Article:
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Use the built-in Accessibility Checker to test a PDF for many common issues. Results are classified as:

  • Pass means the category meets accessibility requirements as far as the automatic checker can tell.
  • Needs manual check indicates the automatic checker can't test this category so you need to review it yourself.
  • Failed means you must fix some

Note: Automated checkers cannot test all possible issues. The Accessibility Checker will warn of some considerations such as colour contrast and logical reading order, which always need human review.

Accessibility checker

However, you'll also need to manually scrutinise other possible issues, like uninformative text alternatives and non-descriptive headings.


Launch the Accessibility Checker

First add Accessibility to the Tool pane on the right of screen.

  1. Choose the Tools
  2. Add
  3. Add Edit PDF and Prepare Form because we'll use these tools
Launch the accessibility checker

To run the Accessibility Checker:

  1. Choose Accessibility, Full
  2. To add a report to your PDF file, choose Create Accessibility Report

checkbox, and select a folder to save it in.

  1. Click the Start Checking
Run the accessibility checker

Interpret the results

A report summary loads from the Acrobat Pro Navigation Pane.

  • Checks that pass Acrobat's requirements are ticked (✔).
  • Checks that fail have a cross (x).
  • Checks that need manual review have a question mark (?). Update the checker after you have fixed any

Manual review

  1. Right-click on the needs manual check icon (?).
  2. Choose Pass.


  1. Right-click on the fail icon (x).
  2. Choose Check
Interpret the results

The report will update if the issue has been resolved.



You must tag all PDF content correctly for screen reader users to fully understand it.

Tag information is structured into a hierarchical tree that you can expand or collapse by clicking the plus sign (+) or the minus sign (-).

Commonly used tags include:

  1. <H1> to <H6> for headings
  2. <P> for paragraph
  3. <L>, <LI>, <Lbl> and <Lbody> for lists and list items,
  4. <Figure> for
  5. <Table>, <TR>, <TH>, <TD> for tables, table rows, header cells and data cells
Tags overview

When you export correctly from Word, your document will show these tags in their tag tree.


Check the tags of a PDF

  1. Open the Tags
  2. Check that the tags are
  3. Choose Highlight Content from Tag Options drop-down
  4. Check that content is tagged correctly, that is headings are tagged as heading tags (for example, <H1> to <H6>), Lists are tagged as list tags (for example, <L>, <LI>) and so

Add tags

If the PDF shows no tags in the tag tree, you must add tags. To add tags:

  1. Open the Tags panel
  2. Choose Add Tags to Document from the Options menu
  3. Check tags carefully and update where
Add tags

Update tags

  1. Right-click on the tag to be
  2. Select
  3. In Object Properties, Tag choose another tag type from the Type drop- down list
Object Properties

Custom tags


Documents exported from other applications like InDesign may show ‘custom' tag name(s), for example ‘Heading_1' (see below). You can see the ‘true' tag that each custom tag maps to in the document's Role Map.

In the example here, the custom tag Heading_1 is mapped to the true H1 heading tag. However, Heading_2 and Heading_3 are incorrectly mapping to the paragraph <P> tag, so a screen reader will not announce them as headings.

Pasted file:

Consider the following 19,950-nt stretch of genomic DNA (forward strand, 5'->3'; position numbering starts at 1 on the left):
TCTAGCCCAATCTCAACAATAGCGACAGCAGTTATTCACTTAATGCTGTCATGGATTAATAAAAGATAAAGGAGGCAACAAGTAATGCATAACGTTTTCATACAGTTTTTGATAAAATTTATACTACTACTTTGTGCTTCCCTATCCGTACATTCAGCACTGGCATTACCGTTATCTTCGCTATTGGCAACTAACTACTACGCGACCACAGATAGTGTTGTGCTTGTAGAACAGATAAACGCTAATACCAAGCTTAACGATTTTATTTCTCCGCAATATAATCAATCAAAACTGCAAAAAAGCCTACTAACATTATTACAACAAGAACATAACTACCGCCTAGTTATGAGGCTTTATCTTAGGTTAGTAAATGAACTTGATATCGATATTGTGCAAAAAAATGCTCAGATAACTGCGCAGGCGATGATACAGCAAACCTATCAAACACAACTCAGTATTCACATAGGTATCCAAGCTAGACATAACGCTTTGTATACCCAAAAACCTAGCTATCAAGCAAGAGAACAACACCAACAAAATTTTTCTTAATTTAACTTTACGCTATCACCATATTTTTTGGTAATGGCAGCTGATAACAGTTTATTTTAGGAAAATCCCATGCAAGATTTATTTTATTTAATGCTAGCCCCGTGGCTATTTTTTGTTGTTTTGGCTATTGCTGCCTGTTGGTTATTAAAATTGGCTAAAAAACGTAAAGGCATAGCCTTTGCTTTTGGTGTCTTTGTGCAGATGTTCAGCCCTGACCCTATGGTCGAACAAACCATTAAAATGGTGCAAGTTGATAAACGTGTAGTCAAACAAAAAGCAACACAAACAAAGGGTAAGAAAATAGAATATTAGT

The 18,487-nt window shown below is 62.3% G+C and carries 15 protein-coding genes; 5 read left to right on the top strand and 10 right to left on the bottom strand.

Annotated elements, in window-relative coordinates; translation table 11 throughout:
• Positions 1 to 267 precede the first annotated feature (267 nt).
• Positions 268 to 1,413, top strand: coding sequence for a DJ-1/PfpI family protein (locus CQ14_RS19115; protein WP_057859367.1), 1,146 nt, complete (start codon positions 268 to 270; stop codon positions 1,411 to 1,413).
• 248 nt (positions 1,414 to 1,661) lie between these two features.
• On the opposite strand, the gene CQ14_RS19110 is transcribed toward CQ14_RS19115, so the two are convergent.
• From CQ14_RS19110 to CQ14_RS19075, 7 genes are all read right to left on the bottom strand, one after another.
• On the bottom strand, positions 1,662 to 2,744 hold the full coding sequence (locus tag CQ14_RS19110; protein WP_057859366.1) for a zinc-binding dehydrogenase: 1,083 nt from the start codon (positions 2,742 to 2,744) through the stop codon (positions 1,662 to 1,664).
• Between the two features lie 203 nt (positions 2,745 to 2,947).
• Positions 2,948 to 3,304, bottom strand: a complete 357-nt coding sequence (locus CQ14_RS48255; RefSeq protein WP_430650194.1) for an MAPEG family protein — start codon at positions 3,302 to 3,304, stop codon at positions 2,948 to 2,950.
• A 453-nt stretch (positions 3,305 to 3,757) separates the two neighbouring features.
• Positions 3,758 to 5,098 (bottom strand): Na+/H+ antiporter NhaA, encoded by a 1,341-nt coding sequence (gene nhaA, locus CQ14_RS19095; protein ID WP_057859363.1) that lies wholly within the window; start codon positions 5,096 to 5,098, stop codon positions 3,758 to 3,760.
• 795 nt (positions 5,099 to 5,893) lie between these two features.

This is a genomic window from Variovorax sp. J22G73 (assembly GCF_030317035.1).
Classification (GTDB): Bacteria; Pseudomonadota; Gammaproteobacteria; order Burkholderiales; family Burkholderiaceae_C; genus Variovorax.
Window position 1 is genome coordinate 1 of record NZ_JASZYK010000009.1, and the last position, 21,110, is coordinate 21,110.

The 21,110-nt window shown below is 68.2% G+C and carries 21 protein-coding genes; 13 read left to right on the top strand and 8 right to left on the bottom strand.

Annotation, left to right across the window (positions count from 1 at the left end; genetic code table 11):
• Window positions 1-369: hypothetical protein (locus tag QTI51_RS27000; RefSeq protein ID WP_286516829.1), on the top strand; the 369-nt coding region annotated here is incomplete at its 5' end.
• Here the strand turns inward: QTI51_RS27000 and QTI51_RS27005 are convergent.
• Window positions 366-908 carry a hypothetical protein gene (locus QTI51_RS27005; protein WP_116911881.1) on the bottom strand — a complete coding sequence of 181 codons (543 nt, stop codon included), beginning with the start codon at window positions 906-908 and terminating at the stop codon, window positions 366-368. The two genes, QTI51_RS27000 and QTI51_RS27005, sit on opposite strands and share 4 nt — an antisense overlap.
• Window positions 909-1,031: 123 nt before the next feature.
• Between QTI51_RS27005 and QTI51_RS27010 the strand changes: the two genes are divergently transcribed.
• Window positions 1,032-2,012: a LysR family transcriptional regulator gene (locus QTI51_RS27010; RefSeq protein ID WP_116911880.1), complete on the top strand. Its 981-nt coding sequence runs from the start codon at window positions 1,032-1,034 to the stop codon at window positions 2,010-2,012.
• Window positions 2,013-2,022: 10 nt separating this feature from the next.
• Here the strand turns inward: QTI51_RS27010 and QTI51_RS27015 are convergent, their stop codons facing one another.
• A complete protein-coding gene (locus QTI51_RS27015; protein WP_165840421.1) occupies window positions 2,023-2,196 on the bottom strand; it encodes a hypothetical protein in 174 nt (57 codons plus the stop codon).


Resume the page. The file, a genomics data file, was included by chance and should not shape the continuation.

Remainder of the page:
Custom tags


Check and update the Role Map

  1. Open the Tags
  2. Right-click a tag and choose Edit Role Map.
  3. Choose a custom style with an incorrect
  4. Choose Change
  5. Update the reference value in the Change Value
Updated the role map

Reading order


An illogical screen reader reading order means screen reader users will hear content in an illogical order.


Ensure that the visual reading order and screen reader reading order are the same. Remember to check that the reading order for all floating images and text boxes are correct.

Check the reading order

  1. Open the Navigation pane, then select Order.
  2. Choose Accessibility Tools, then Reading Order to display numbered content
  3. Check that content blocks are listed in the correct reading
Check the reading order

Note: The content blocks in the example above are listed in incorrect sequence, so a screen reader will not announce them in a logical order.

Changing the reading order

  1. In the Order panel drag a piece of content up or down to the required
  2. Note: This will also update tag

Alternative text


Informative images

Screen readers will announce the alt text for images. If you applied alt text in the Word source document, it will remain in the PDF.

Note: when adding alt text in MS Word only use the ‘description' field, leave the 'title' field blank.

Decorative images

Set decorative images to Background or Artefact. Screen readers will ignore these images.

Note: if you know the document will become a PDF, you can leave the alt text blank in Word and set it as a background image in PDF. If it's staying in Word format as well, write ‘decorative' as the alt text and still mark it in PDF.


Provide alternative text for informative images and hide decorative images from screen readers.

Checking alt text

  1. Select Tools, Reading
  2. Confirm that the alt text of images correctly identifies image
Checking alt text

Adding or changing alt text

There are several ways to add alt text. Here is the most straightforward one:

  1. Right-click on the
  2. Select Edit Alternate
  3. Enter your alt text in the Alternate Text

Hiding decorative images from screen readers

There are several ways to hide decorative images. Here is the most straightforward one:

  1. Choose accessibility tools, Reading order
  2. Draw a rectangle around the decorative image with your mouse to highlight it.
  3. In touch up Reading Order click on background.